The General Data Protection Regulation will simplify and harmonise the privacy regulations in the EU. These regulations are currently different among the EU countries, which causes issues with functioning of the internal market. The EU internal market is based on the free movement of services, goods and labour, and that isn’t possible if these essential regulations differ so much.
The penalties under the GDPR are much higher, but the single set of rules means it’s easier for a company to understand its obligations. Along with that, people enjoy more rights and a safer handling of their data, which benefits everyone.
Why Do SMEs need Help?
Large businesses often have it easier when it comes to legal issues. They can afford to hire expensive legal teams and even have their own legal departments. Small companies do not have this luxury and are often hard-pressed to keep up with changes in the legislation.
SMEs (small and medium enterprises) are companies that employ less than 250 people and earn less than 50 million Euros per year. Since compliance with the GDPR and other regulations can take a lot of work, their investment in this regard could seriously affect their normal day-to-day functioning.
This would in turn give multinational corporations an edge since they are not as affected by the ever-changing regulations. The lawmakers noticed that and decided to enact some provisions that aim to help protect the smaller businesses.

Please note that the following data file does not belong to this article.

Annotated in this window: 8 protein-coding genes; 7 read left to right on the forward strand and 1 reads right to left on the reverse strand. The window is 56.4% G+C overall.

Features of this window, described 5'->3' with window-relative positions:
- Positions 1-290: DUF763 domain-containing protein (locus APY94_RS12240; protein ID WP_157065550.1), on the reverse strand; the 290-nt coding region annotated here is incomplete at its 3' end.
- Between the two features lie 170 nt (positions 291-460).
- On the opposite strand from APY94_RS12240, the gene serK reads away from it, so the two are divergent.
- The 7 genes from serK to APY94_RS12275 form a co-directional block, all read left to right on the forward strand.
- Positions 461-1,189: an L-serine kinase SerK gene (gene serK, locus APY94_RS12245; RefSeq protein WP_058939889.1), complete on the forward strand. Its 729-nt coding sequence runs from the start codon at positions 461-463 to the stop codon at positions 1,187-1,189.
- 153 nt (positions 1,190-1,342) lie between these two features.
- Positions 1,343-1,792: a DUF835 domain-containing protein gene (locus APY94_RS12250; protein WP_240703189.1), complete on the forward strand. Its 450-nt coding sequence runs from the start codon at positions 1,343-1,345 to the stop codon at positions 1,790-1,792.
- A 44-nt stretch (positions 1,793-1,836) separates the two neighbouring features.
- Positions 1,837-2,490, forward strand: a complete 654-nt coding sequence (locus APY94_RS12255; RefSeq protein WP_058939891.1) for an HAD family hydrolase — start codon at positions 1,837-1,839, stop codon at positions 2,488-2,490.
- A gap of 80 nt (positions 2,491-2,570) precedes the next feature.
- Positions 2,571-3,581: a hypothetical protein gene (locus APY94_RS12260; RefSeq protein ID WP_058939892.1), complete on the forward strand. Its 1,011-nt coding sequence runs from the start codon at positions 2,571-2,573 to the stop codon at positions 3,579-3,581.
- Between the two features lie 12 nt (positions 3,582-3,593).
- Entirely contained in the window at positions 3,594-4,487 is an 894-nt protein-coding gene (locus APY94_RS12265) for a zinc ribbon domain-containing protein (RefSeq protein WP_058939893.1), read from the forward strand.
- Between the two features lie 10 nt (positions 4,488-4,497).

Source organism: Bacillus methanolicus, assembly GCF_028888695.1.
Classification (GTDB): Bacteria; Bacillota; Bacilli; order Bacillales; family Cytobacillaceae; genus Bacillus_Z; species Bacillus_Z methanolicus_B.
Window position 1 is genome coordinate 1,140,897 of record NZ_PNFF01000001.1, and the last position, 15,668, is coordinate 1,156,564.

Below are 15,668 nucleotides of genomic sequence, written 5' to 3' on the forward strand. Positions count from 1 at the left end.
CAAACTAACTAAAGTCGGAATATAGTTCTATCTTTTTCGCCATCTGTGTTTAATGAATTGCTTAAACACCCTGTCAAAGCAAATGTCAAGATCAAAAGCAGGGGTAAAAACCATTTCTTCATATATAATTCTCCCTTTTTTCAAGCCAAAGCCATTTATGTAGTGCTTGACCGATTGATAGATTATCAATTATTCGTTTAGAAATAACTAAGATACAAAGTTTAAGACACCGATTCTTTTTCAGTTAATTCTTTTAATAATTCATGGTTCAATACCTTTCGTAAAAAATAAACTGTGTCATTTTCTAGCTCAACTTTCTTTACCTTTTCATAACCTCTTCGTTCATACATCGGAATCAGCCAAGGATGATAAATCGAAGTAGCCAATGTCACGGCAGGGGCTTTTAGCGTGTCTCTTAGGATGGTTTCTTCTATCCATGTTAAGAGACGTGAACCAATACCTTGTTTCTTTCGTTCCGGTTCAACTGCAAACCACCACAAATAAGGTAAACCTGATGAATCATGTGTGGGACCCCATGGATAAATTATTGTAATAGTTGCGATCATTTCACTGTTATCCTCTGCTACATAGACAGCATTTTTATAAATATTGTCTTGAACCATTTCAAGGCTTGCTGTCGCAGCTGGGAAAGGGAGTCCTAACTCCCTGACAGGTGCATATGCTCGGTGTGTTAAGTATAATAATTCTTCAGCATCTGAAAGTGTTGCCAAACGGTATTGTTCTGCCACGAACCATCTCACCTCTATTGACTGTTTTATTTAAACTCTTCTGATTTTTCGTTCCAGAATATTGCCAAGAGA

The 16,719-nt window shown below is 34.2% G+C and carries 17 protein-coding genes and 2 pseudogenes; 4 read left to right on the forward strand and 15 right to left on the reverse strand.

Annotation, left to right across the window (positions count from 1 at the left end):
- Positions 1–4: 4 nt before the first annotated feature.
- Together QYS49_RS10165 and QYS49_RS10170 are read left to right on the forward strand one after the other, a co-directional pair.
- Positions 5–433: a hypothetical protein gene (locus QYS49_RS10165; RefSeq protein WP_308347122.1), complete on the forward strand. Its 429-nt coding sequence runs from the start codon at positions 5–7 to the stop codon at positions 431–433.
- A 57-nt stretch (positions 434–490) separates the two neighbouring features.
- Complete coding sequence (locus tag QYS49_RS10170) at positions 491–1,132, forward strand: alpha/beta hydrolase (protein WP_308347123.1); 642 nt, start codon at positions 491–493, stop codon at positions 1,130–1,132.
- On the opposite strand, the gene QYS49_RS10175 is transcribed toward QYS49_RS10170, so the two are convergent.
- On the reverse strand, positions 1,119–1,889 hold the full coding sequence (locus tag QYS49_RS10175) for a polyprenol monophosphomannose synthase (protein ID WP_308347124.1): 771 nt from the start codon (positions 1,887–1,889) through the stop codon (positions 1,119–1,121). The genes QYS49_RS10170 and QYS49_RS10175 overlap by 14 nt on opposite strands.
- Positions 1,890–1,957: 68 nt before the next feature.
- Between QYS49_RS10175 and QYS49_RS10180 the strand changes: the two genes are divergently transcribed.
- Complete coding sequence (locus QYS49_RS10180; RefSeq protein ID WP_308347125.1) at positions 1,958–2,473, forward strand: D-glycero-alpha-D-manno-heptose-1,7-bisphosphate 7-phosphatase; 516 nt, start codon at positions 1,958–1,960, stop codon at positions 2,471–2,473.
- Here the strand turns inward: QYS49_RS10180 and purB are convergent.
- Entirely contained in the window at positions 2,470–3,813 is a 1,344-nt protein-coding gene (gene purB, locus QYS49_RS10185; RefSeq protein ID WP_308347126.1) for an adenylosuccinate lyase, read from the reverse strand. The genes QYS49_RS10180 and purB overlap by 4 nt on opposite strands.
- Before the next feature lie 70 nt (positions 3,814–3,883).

What Do SMEs Get?
SMEs do not have to perform certain operations that require a lot of time and labour expense. Note that even SMEs must fully comply with the GDPR. That part is simply non-negotiable: Every business establishment in the EU that processes personal data is bound by the GDPR.
SMEs do not have to appoint a data protection officer (DPO) if they process personal data only rarely. It is a must, though, if they process sensitive data like health, criminal, or bank records. Even so, a DPO can be outsourced and employed on a part-time basis.
The most important help that SMEs received concerns record-keeping. SMEs do not have to keep detailed records of their routine data processing. The only exception is if they are processing either sensitive data or data whose processing could risk causing harm to the individuals. Sensitive data includes genetic and biometric data, financial data, political leanings, data about sexual life and sex orientation, person’s racial or ethnic origin and health data.
These relaxed rules notwithstanding, never forget that the GDPR still applies to small companies. They still have to ensure the data is safe and protect it from breaches. This includes a set of measures including encryption, anonymization and privacy enhancing technologies. SMEs should not discount investing into data protection educational courses, especially since there are few experts that can independently provide advice.
And finally, it is always a good idea to hire a DPO, who will be able to identify and triage the most glaring issues that need to be solved first, and proceed from that point onwards.
For more great tips and quality advice to help you prepare for the GDPR, visit us at GDPR Informer.